Forming My Squad

Believe me, throughout the many stages of life, I have tried to include everyone in everything. But I also realize that due to my introvertedness, it may be hard to get to know me and I can come off as unfriendly at times. And having people think I am unfriendly causes me additional stress. This is why my circle of friends is so important to me, especially during this stage of life.

Ten years ago our squad had one thing in common: our daughters’ softball team. Eventually, at the games, we started sitting by each other, sharing snacks, and learning about each other’s likes and dislikes. Over the course of ten years we have celebrated new additions to families, mourned the deaths of parents, shared hysterectomy stories and gone on family vacations.

Friends Through Thick & Thin

So naturally, I turned to my squad to find the courage to get a tattoo (or talk me out of it). Yet, what I appreciate about our squad is that there is definitely always a gathering place, we show constant support for all of our kids, we can laugh to “make it all better,” and we respect the silence that helps bond and grow all relationships.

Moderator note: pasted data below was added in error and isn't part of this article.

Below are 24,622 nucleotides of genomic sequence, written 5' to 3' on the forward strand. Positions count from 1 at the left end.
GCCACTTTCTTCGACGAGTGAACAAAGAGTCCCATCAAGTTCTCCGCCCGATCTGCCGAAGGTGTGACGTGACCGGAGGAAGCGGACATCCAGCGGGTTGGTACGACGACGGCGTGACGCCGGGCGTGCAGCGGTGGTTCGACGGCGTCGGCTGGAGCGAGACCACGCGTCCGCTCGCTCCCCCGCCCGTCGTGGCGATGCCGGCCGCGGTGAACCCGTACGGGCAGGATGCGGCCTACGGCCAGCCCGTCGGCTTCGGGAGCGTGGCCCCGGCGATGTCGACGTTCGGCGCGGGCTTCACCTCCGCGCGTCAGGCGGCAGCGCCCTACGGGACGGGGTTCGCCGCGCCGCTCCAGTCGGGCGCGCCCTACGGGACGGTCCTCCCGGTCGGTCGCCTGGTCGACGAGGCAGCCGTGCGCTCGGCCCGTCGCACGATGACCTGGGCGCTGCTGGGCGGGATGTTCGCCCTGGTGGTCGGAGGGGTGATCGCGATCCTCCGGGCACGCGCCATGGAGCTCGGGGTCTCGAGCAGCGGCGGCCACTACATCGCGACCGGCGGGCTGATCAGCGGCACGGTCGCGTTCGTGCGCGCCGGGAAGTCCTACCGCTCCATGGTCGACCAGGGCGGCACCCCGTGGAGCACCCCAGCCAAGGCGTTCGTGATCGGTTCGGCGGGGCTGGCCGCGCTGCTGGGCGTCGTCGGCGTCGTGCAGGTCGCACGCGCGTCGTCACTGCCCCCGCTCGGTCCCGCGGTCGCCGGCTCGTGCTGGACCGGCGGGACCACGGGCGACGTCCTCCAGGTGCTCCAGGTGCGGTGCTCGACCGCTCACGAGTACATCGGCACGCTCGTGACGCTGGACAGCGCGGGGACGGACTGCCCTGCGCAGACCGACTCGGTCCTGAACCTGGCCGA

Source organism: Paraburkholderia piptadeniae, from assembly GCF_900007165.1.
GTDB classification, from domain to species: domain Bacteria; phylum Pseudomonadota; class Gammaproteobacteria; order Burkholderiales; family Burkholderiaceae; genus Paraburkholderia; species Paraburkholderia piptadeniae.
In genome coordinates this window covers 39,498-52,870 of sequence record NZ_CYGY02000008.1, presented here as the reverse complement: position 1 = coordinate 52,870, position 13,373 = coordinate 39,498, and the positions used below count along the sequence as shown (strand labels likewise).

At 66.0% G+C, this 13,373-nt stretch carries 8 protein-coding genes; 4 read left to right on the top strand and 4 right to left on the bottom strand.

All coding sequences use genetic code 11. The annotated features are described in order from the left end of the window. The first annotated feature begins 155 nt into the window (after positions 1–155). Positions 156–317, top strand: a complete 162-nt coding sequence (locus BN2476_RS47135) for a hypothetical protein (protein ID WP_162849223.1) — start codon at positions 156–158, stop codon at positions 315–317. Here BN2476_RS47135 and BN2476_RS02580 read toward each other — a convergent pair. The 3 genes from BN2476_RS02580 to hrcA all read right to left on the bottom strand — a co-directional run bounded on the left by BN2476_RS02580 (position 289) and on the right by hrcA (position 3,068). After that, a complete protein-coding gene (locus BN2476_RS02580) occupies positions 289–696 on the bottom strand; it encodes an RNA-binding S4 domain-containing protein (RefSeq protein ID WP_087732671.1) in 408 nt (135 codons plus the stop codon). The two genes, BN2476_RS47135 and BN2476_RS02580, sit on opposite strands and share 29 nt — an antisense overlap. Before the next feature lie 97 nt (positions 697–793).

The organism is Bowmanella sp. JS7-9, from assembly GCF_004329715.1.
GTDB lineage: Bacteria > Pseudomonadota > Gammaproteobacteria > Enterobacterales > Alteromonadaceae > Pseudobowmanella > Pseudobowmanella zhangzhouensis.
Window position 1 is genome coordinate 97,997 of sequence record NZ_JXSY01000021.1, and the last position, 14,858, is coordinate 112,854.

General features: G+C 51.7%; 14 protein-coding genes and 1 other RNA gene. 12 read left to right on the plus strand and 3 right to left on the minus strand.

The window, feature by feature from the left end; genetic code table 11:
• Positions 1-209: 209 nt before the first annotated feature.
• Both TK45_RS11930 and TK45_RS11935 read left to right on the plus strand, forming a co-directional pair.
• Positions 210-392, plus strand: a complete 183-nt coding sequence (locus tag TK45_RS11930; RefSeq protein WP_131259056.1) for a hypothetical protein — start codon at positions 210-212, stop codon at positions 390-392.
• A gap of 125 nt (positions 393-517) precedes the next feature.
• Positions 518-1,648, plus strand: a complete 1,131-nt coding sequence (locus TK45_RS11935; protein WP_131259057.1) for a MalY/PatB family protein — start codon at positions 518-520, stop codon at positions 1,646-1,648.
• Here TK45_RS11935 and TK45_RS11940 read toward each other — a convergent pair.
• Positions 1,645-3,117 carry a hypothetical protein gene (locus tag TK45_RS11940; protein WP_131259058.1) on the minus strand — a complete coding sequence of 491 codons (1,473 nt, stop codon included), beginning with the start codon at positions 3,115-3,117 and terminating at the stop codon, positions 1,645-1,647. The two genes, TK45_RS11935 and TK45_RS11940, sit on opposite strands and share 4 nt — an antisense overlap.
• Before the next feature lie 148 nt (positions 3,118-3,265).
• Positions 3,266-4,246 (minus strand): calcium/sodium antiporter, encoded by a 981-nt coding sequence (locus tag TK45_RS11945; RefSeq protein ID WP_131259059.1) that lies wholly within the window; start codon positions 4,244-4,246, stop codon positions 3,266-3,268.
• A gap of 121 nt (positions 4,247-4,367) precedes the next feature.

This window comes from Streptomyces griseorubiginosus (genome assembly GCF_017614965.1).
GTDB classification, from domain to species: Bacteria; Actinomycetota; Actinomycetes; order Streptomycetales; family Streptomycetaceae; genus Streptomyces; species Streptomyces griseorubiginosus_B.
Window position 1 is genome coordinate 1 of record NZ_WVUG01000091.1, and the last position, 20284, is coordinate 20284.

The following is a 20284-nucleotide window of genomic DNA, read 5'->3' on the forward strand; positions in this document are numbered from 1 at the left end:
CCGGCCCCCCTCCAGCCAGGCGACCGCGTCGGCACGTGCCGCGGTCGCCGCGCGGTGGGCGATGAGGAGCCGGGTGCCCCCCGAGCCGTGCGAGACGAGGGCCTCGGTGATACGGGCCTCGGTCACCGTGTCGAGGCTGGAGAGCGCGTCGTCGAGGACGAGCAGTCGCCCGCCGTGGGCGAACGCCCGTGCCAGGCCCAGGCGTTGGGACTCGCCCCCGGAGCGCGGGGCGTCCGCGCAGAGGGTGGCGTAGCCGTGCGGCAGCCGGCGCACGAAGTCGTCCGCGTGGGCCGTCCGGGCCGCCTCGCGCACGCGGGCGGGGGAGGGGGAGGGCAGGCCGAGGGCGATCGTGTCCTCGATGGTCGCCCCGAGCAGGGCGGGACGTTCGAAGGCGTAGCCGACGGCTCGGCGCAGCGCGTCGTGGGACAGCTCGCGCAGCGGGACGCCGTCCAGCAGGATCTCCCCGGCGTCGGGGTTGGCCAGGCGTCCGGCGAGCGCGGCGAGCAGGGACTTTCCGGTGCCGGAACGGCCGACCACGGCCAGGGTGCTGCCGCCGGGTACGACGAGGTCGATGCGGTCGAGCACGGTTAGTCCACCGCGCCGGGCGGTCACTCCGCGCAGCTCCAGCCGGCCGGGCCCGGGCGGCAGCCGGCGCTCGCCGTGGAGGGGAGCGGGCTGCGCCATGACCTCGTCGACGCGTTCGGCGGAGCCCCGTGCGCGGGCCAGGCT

Every stage of life brings new adventures, challenges, stories and milestones. While we travel through each of these stages, the best part is having a squad by your side for the journey.

There are those friends that come into our life journey for a short distance or even get out at the first stop sign. While others are there for the long haul and walk your journey with you. The softball moms could’ve sensed my closed nature and quickly jumped out at the first stop sign and given up on me long, long ago. But they didn’t—they all stayed in the vehicle, and I am incredibly thankful to be on this ride together.

Enjoying Every Bit of the Ride

This year is special. This year is hard. This year four of us have high school seniors. Two moms have kids who have already graduated, two moms are experiencing graduation for the first time, and another smiles and cries along with us and is trying to figure out how she will do this next year. Senior year is hard not only for the child, but also for the parents. We have spent our entire parenting years preparing our kids for their next journey, but we want to hold onto them and keep them in our homes just a little longer.